Repeated pulls at the bell, and arrivals too numerous to particularise: papas and mammas, and aunts and uncles, the owners and guardians of the different pupils; the singing-master, Signor Lobskini, in a black wig; the piano-forte player and the violins; the harp, in a state of intoxication; and some twenty young men, who stood near the door, and talked to one another, occasionally bursting into a giggle. A general hum of conversation. Coffee handed round, and plentifully partaken of by fat mammas, who looked like the stout people who come on in pantomimes for the sole purpose of being knocked down.
The popular Mr. Hilton was the next arrival; and he having, at the request of the Miss Crumptons, undertaken the office of Master of the Ceremonies, the quadrilles commenced with considerable spirit. The young men by the door gradually advanced into the middle of the room, and in time became sufficiently at ease to consent to be introduced to partners. The writing-master danced every set, springing about with the most fearful agility, and his wife played a rubber in the back-parlour--a little room with five book-shelves, dignified by the name of the study. Setting her down to whist was a half-yearly piece of generalship on the part of the Miss Crumptons; it was necessary to hide her somewhere, on account of her being a fright.
The interesting Lavinia Brook Dingwall was the only girl present, who appeared to take no interest in the proceedings of the evening. In vain was she solicited to dance; in vain was the universal homage paid to her as the daughter of a member of parliament. She was equally unmoved by the splendid tenor of the inimitable Lobskini, and the brilliant execution of Miss Laetitia Parsons, whose performance of 'The Recollections of Ireland' was universally declared to be almost equal to that of Moscheles himself. Not even the announcement of the arrival of Mr. Theodosius Butler could induce her to leave the corner of the back drawing-room in which she was seated.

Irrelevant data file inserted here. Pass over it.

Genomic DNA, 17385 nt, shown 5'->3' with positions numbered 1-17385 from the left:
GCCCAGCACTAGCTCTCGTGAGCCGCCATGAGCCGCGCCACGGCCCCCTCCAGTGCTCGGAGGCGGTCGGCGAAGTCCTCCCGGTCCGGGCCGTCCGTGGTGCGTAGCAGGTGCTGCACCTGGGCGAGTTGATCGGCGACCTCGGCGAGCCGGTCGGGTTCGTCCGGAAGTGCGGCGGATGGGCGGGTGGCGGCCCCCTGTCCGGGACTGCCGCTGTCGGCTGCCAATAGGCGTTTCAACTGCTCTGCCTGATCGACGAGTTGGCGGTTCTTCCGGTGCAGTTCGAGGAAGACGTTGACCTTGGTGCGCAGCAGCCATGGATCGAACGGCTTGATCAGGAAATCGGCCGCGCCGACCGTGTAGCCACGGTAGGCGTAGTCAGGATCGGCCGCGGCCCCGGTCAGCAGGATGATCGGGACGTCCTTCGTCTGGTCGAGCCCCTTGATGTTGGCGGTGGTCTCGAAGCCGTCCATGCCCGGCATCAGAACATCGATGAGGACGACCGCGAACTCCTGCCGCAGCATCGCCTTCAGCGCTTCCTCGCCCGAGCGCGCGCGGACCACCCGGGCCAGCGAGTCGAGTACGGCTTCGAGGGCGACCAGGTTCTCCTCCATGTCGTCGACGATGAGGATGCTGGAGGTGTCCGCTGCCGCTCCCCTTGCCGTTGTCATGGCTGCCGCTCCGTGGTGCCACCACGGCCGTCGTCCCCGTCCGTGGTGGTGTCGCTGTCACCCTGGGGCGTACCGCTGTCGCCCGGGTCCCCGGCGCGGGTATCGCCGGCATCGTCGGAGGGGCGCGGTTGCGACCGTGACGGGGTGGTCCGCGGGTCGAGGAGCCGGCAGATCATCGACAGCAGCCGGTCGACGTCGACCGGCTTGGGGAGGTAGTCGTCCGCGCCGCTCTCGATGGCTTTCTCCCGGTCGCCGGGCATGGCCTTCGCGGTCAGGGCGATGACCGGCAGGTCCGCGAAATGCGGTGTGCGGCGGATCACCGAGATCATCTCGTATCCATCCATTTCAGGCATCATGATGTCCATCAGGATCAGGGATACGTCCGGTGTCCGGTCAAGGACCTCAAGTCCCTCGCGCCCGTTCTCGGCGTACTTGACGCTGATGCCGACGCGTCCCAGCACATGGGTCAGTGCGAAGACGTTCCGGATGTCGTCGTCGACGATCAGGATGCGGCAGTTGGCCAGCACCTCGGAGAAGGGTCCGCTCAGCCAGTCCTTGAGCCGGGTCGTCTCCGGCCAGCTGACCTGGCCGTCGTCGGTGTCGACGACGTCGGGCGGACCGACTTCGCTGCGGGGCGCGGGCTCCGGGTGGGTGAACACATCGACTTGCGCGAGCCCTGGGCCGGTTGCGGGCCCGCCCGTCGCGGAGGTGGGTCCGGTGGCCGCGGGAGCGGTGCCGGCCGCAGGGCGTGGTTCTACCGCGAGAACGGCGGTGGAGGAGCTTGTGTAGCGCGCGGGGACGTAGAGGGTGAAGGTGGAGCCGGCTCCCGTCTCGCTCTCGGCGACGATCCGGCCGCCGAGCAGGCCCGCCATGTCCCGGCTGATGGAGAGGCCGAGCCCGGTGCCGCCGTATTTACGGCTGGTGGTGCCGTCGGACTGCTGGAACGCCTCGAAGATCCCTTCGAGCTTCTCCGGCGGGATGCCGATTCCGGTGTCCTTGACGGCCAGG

'Now, Theodosius,' said Miss Maria Crumpton, after that enlightened pamphleteer had nearly run the gauntlet of the whole company, 'I must introduce you to our new pupil.'
Theodosius looked as if he cared for nothing earthly.
'She's the daughter of a member of parliament,' said Maria.-- Theodosius started.
'And her name is--?' he inquired.
'Miss Brook Dingwall.'
'Great Heaven!' poetically exclaimed Theodosius, in a low tone.
Miss Crumpton commenced the introduction in due form. Miss Brook Dingwall languidly raised her head.
'Edward!' she exclaimed, with a half-shriek, on seeing the well- known nankeen legs.
Fortunately, as Miss Maria Crumpton possessed no remarkable share of penetration, and as it was one of the diplomatic arrangements that no attention was to be paid to Miss Lavinia's incoherent exclamations, she was perfectly unconscious of the mutual agitation of the parties; and therefore, seeing that the offer of his hand for the next quadrille was accepted, she left him by the side of Miss Brook Dingwall.
'Oh, Edward!' exclaimed that most romantic of all romantic young ladies, as the light of science seated himself beside her, 'Oh, Edward, is it you?'
Mr. Theodosius assured the dear creature, in the most impassioned manner, that he was not conscious of being anybody but himself.
'Then why--why--this disguise? Oh! Edward M'Neville Walter, what have I not suffered on your account?'
'Lavinia, hear me,' replied the hero, in his most poetic strain. 'Do not condemn me unheard. If anything that emanates from the soul of such a wretch as I, can occupy a place in your recollection--if any being, so vile, deserve your notice--you may remember that I once published a pamphlet (and paid for its publication) entitled "Considerations on the Policy of Removing the Duty on Bees'-wax."'
'I do--I do!' sobbed Lavinia.
'That,' continued the lover, 'was a subject to which your father was devoted heart and soul.'
'He was--he was!' reiterated the sentimentalist.